Justice CommitteeWritten evidence from the Prison Reform Trust

The Prison Reform Trust is an independent charity working for a fair and decent prison system. We aim to improve prison regimes and conditions, defend and promote prisoners’ human rights, address the needs of prisoners’ families, and promote alternatives to custody. Our activities include applied research, advice and information, education, parliamentary lobbying and the provision of the secretariat to the All Party Parliamentary Penal Affairs Group.

The Prison Reform Trust is pleased to have the opportunity to respond to the Justice Select Committees call for written evidence on the post-legislative scrutiny of the Freedom of Information Act.

The Freedom of Information Act has become a vital tool in information disclosure about prison, the most hidden of our public services. The Ministry of Justice website shows that recently, information has been disclosed regarding questions of significant public interest including:

Visiting speakers/dignitaries and the reason for their visit to prison.

Number of legal claims by prisoners and compensation paid.

Deaths under probation supervision.

Length of wait for those seeking transfer between prisons.

Appropriate disclosure of information enhances public confidence in the system and reassurance that prisoners are held securely and safely. There is a public interest in keeping the public informed about how they are being protected from crime. The Freedom of Information Act helps to reassure the public and stakeholders that prisons are fulfilling their duty of care to people in prison.

Information disclosed under the FOIA also enables public engagement with and knowledge of the criminal justice system as well as supporting the government’s transparency agenda.

Extension of the Freedom of Information Act

Currently, private organisations providing public services are not liable to the same requirements to disclose under FOI. Private prisons are providing the same service as state run prisons. The rights to information about the regimes and establishment should be the same. Prisoners in the main have no choice in whether they are held in a private or state run prison and the rights of people held in these prisons should be equivalent.

The specifics of the custodial environment and the potential vulnerabilities of the population mean that transparency and accountability in the system are even more essential than in other public services. Private contractors providing custodial services should be held to the same standards of responsibility as state providers.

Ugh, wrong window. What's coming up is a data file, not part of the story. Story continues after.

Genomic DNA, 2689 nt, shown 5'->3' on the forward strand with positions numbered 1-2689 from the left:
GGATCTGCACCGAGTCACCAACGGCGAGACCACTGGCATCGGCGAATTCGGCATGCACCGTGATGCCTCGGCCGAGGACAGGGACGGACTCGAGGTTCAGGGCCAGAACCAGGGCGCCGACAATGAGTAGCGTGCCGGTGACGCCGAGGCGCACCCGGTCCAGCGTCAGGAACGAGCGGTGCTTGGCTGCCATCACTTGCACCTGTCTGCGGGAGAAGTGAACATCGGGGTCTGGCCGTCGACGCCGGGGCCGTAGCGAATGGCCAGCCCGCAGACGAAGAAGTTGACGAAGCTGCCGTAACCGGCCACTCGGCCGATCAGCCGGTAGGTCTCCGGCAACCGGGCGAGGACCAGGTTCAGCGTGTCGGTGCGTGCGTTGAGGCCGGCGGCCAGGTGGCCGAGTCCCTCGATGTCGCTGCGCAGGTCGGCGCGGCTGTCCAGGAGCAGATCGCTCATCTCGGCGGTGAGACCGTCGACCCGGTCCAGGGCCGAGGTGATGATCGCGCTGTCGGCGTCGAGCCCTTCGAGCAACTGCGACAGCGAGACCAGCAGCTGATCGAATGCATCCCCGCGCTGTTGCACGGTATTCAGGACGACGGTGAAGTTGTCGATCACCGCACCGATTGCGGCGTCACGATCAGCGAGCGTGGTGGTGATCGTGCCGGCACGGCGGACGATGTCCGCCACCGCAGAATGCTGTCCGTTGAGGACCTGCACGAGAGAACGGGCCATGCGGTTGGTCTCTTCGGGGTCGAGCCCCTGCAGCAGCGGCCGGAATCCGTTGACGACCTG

We believe that extending the act will not have significant cost implications. Private contractors are already obliged to provide the Ministry of Justice, Her Majesty’s Chief Inspector of Prisons and Ministers and other regulatory bodies with large amounts of information for monitoring purposes. Much of the data that could be requested under FOI is already collated and held. Careful and effective managing of this information when requested under the FOI would not be a burden to private contractors. Public interest in the cost of public services and contracting processes is very high at the moment. Lack of accurate information and an obscure commissioning process can impede proper debate.

We note that the House of Commons’ Public Accounts Committee recently called on the government to extend the Freedom of Information Act.


The Committee focused on the poor deal the taxpayer was getting in PFI contracts. They stated that the taxpayer’s position is made worse by poor transparency of investor and contract information alongside patchy public sector commercial skills. Currently, the Ministry of Justice is moving to a Payment by Results model in prison and probation service contracts and similar concerns have been raised about these contracts.

While Freedom of Information provisions do not apply to private providers of public services the public cannot hold the government to account or decide on whether taxpayers are receiving value for money for services. Public bodies often cite commercial sensitivities for not allowing freedom of information provisions to apply to the private sector. Although some details of negotiations and contracts are commercially sensitive, it is currently too easy for departments and investors to hide behind commercial confidentiality, rather than provide full disclosure of costs and benefits to inform value for money. These are publically funded investments and should be subject to public scrutiny.

We support the Public Accounts Committee’s recommendation that the freedom of information should be extended to private companies providing public services and that the Treasury should define commercial confidentiality and where exceptional circumstances can be applied. Extending the FOIA would increase public confidence in the workings of closed institutions by ensuring another level of accountability and visibility for companies whose contracts could be as long as 25 years.

February 2012

Prepared 25th July 2012